Westworld has always been a show that defies expectations. While some manage to glimpse into the future by piecing together clues from past episodes, HBO has always been one step ahead of its audience. However, like Arnold's elusive maze itself, the show isn't about climbing to the top or getting to the end - it's about exploring everything to the very core, about understanding the heart of the narrative itself. And episode 10 - the Bicameral Mind - is the very centre of the season. As Dolores finally learns who she is, gaining consciousness to take control of the park on behalf of the Hosts, so the viewer finally realises the wonderful extent of this magnificent show.
It starts off, fittingly enough, at the beginning of all things Westworld. Dolores, the park's first Host, is fitted with a face (over her intricate endoskeleton) and activated by Arnold. The CG is amazing here, and you really get a sense of how elegantly designed the original Hosts were - it's a subtle reinforcement of the idea that the park's guests are smashing up something truly beautiful, and that maybe humans really are the bad guys. This is quickly backed up by a flashback that sees Arnold reveal what the maze really is - it's true consciousness; the idea that he and Ford have created sentient life. The revelation runs in parallel to the current timeline, where the Man in Black is forcing Dolores to reveal the centre of the maze to him even though, as we've been told time and again, it really isn't for him.
At the same time, the episode finally reveals that - yes - Westworld has been running two timelines all along. We see William dragging Logan along behind his horse in a relentless pursuit of Dolores, his mannerisms very much reflecting the actions of the MiB. The clues slowly build towards the big reveal that William is the Man in Black, 30 years earlier, and that he became so obsessed with Westworld that he ousts Logan from his family's own company and becomes the majority shareholder in the park. The fact that the viewer recognises this before Dolores is what gives this first section of the episode such tragic weight. “There's someone coming for me. Someone who loves me,” she insists. But we already know that man has arrived, and he's her tormentor. It's a lovely slice of TV, and one that makes the viewer feel powerful and smart in a series that has delighted in confounding them. There's a wonderful moment too, where Dolores realises the Man in Black is William and asks him: “What have you become?” to which he replies: “Exactly what you made me, Dolores.” It's a neat reversal of the entire premise of Westworld, and a dark mirror image of the change that is about to happen across the whole park.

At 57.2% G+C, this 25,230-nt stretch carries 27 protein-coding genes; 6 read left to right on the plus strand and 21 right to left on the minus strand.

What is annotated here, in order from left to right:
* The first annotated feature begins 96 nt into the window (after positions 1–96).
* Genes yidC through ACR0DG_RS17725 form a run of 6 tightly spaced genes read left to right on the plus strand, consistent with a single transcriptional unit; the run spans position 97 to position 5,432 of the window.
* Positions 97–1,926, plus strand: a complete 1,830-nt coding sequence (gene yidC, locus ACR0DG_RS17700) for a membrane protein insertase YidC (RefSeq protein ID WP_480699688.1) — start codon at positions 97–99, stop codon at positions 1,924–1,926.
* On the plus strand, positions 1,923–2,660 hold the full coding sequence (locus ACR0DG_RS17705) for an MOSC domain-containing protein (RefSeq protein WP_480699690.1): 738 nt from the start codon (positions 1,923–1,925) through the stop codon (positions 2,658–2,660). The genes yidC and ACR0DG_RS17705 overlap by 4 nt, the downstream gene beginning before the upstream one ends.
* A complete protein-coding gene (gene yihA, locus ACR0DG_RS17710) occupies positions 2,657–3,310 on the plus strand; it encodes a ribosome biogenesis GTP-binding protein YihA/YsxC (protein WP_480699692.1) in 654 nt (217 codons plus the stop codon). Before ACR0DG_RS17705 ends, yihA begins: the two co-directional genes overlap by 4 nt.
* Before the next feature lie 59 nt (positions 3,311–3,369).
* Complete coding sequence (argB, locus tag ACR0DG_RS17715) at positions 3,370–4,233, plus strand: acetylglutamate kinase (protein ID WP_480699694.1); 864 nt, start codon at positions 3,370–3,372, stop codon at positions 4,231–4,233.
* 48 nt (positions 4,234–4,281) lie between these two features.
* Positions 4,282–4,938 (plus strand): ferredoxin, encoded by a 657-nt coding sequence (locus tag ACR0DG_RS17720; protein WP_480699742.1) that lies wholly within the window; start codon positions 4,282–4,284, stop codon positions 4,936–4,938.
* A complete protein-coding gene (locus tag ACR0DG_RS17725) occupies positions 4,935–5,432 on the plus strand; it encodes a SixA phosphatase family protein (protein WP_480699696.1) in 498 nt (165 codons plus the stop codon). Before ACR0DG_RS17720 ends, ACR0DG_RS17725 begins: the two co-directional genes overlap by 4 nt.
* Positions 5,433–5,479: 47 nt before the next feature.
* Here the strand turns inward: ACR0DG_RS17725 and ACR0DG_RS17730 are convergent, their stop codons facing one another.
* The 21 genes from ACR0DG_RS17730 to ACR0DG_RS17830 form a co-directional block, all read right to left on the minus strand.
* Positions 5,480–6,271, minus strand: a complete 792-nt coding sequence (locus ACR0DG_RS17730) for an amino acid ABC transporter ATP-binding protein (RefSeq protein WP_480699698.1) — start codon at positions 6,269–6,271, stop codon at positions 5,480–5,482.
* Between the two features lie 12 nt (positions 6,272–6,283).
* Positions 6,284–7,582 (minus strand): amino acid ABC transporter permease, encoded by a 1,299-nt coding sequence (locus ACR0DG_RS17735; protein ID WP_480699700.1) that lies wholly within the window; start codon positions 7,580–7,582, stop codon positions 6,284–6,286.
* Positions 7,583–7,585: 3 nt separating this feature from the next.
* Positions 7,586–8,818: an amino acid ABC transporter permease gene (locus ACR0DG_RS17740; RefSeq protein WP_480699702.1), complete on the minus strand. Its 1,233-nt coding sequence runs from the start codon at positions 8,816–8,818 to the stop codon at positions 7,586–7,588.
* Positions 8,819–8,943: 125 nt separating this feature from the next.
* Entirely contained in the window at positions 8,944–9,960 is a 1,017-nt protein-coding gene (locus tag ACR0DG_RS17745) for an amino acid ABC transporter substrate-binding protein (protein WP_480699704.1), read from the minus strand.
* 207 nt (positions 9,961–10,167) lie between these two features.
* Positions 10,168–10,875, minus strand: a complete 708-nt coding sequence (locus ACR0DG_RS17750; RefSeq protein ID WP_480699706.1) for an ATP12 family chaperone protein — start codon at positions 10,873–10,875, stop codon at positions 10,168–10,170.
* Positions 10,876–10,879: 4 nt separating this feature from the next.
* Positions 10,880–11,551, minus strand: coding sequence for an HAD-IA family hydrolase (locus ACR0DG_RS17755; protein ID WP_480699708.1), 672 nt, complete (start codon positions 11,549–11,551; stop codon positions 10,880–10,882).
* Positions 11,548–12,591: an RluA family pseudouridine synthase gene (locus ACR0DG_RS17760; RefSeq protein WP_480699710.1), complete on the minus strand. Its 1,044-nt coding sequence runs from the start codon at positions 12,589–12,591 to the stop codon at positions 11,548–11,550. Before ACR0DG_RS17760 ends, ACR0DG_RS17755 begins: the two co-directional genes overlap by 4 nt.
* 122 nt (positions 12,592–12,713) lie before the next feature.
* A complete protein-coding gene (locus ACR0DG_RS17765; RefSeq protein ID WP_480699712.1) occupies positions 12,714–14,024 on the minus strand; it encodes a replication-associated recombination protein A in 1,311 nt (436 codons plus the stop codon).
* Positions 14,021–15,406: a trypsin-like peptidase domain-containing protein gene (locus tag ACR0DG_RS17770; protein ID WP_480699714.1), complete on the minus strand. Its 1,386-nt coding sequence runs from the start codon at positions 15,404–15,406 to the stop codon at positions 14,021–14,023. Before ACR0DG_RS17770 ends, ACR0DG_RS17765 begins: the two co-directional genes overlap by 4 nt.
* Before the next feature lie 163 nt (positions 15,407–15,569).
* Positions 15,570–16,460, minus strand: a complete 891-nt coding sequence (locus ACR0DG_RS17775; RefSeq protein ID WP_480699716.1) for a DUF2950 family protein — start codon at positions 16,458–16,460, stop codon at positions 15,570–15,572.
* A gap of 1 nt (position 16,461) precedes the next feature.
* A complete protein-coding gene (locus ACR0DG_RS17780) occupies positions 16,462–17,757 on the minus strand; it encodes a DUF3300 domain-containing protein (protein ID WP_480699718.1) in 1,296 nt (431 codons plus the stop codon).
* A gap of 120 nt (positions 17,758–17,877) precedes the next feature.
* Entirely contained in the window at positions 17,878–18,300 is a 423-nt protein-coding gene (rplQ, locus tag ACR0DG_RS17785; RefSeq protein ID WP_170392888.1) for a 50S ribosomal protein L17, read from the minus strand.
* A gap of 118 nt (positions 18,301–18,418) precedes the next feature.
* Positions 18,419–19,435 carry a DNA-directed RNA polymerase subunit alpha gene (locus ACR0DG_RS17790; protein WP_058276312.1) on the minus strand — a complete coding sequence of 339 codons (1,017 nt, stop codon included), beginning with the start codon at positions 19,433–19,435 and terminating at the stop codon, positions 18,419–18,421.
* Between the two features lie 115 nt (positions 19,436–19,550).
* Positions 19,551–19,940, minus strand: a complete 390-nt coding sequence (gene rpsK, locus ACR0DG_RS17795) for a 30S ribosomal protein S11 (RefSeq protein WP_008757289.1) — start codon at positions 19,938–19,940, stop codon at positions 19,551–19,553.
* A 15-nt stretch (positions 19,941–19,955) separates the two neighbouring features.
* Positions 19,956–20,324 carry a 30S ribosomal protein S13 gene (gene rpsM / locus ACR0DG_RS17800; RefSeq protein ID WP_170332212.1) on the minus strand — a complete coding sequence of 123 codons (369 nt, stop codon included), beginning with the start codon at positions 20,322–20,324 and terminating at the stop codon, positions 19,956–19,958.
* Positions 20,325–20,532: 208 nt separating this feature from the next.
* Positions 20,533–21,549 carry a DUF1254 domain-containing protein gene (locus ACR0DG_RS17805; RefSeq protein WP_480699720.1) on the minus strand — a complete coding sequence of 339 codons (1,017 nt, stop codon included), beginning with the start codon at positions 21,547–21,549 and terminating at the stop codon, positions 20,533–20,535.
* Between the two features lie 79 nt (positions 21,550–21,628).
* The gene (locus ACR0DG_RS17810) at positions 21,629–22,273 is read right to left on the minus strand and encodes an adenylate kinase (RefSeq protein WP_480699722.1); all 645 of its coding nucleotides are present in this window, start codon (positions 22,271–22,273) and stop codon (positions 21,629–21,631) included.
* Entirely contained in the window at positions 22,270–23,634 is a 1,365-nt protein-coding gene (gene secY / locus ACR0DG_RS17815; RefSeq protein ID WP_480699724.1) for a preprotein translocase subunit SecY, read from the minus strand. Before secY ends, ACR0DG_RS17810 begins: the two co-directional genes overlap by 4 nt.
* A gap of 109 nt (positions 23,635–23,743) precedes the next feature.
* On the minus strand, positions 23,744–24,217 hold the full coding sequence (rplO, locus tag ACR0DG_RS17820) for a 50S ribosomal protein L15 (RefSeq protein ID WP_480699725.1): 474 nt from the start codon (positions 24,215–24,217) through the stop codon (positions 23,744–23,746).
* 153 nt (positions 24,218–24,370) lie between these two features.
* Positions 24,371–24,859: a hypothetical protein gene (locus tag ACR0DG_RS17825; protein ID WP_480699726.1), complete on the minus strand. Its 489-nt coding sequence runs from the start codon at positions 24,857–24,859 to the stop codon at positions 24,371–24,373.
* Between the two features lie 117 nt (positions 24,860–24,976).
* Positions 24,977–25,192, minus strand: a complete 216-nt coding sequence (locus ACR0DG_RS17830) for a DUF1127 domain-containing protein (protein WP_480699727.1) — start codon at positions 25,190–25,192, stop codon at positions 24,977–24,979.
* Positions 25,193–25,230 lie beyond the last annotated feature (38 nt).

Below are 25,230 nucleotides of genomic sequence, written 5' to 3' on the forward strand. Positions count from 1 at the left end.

It's here where we find out exactly why Dolores killed Arnold too. Because he realised he'd created consciousness, he decided it wasn't ethical to let the guests in. The Hosts are sentient beings, and didn't deserve to be repeatedly murdered and raped for the entertainment of a wealthy human elite. Now, the question is: did he really think that having Dolores kill all the Hosts before executing him would actually stop Ford from opening the park? Or - and this is a smarter theory - did he draw on the feelings of loss from the death of his son and have Dolores execute him to emotionally change Ford? In other words: did Arnold bank on the fact his own death would change Ford's mind? And that this change would lead Ford to create an escape plan for the Hosts? After all, he does acknowledge that the dead Hosts could easily be brought back online, but the only thing Ford wouldn't be able to replace was Arnold himself. While Westworld answers many of its own questions, this one is left to interpretation, quite rightly so in my opinion.